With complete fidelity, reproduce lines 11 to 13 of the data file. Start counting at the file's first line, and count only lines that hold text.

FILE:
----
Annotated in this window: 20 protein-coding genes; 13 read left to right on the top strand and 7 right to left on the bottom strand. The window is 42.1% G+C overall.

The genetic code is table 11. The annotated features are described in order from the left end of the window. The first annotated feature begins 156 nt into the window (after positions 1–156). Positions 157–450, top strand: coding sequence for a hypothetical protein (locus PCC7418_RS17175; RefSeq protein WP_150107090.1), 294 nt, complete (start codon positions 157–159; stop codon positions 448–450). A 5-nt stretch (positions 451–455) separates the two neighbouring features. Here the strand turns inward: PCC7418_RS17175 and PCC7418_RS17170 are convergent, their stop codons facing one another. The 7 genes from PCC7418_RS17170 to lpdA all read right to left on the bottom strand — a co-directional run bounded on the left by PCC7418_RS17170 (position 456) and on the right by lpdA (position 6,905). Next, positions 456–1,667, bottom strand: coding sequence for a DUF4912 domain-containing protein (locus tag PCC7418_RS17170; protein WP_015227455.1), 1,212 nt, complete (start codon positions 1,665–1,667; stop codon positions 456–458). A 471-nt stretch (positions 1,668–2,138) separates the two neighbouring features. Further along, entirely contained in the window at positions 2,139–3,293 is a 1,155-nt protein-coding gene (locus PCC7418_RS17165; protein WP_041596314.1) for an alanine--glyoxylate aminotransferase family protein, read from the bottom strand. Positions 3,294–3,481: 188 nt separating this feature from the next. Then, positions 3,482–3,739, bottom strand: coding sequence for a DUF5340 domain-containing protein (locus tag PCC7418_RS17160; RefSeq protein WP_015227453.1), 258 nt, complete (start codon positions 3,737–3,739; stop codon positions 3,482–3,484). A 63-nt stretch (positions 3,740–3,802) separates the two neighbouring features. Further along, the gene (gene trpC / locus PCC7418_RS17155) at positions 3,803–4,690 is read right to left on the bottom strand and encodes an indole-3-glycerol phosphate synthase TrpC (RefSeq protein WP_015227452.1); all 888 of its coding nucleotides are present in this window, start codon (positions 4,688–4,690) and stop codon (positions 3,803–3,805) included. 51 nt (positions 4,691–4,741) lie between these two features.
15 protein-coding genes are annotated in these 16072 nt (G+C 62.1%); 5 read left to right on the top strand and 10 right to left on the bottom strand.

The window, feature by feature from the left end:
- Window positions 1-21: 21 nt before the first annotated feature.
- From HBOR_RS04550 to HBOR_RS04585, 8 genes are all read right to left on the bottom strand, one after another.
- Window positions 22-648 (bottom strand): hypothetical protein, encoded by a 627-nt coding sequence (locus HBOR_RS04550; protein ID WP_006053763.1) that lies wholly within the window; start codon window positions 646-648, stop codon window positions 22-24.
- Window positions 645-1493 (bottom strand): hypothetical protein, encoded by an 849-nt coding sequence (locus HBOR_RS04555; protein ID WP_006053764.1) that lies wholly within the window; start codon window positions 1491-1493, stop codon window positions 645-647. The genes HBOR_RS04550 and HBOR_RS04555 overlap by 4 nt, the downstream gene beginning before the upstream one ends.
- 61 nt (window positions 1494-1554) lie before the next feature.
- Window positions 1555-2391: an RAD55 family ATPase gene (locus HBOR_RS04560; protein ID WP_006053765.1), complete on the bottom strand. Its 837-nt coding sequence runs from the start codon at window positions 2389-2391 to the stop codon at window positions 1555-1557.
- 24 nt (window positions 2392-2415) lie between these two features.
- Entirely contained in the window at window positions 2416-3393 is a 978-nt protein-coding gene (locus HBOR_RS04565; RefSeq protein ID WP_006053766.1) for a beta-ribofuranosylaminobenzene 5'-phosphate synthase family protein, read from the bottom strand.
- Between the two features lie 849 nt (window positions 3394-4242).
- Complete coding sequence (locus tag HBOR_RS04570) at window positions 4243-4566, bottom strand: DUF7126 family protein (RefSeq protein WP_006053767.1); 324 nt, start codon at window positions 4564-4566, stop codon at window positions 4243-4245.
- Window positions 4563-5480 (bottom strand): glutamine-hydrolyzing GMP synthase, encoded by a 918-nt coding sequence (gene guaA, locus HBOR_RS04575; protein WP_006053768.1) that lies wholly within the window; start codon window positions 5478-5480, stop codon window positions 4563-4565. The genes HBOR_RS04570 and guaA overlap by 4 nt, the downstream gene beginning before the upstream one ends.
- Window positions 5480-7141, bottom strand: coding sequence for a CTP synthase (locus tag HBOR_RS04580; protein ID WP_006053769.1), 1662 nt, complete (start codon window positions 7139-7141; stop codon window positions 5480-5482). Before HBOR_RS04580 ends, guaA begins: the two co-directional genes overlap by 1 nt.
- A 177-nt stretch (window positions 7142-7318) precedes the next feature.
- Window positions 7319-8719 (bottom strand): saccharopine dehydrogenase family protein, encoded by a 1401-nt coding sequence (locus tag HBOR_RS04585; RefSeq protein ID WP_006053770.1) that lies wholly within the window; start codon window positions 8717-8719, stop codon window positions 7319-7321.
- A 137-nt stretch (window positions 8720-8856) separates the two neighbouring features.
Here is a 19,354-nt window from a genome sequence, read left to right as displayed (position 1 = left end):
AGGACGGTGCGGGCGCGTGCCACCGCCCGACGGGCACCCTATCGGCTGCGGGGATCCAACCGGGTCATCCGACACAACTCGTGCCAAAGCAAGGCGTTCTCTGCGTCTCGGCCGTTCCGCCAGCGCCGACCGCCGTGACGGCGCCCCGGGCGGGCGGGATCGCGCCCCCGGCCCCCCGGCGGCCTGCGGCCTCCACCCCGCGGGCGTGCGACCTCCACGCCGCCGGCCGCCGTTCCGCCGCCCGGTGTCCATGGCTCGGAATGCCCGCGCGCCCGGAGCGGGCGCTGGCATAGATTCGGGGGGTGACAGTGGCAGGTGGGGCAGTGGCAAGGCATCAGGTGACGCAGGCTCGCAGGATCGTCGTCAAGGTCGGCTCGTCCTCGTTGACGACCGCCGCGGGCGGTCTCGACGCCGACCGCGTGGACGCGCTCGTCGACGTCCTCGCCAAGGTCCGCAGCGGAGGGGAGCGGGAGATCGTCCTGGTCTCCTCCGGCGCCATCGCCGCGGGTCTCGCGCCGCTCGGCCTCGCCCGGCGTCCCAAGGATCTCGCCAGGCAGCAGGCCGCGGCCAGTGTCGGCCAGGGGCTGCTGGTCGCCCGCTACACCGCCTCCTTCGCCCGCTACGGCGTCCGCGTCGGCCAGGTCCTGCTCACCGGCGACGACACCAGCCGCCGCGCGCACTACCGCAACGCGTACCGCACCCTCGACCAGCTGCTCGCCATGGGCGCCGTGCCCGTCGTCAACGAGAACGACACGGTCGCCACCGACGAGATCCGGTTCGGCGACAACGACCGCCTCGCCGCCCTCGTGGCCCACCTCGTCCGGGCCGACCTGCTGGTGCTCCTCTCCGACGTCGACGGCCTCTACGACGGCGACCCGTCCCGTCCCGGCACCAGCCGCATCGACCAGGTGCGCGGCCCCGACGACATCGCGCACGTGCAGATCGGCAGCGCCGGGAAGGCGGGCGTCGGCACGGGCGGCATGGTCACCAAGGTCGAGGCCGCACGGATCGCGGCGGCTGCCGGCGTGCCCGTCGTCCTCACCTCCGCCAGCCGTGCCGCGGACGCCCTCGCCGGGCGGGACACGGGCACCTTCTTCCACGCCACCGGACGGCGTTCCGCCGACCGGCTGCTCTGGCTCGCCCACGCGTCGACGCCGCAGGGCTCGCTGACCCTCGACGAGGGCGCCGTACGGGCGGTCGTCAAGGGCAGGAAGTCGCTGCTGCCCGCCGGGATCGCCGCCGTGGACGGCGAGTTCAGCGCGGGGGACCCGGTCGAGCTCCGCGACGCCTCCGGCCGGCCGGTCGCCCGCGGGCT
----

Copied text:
- 24 nt (window positions 2392-2415) lie between these two features.
- Entirely contained in the window at window positions 2416-3393 is a 978-nt protein-coding gene (locus HBOR_RS04565; RefSeq protein ID WP_006053766.1) for a beta-ribofuranosylaminobenzene 5'-phosphate synthase family protein, read from the bottom strand.
- Between the two features lie 849 nt (window positions 3394-4242).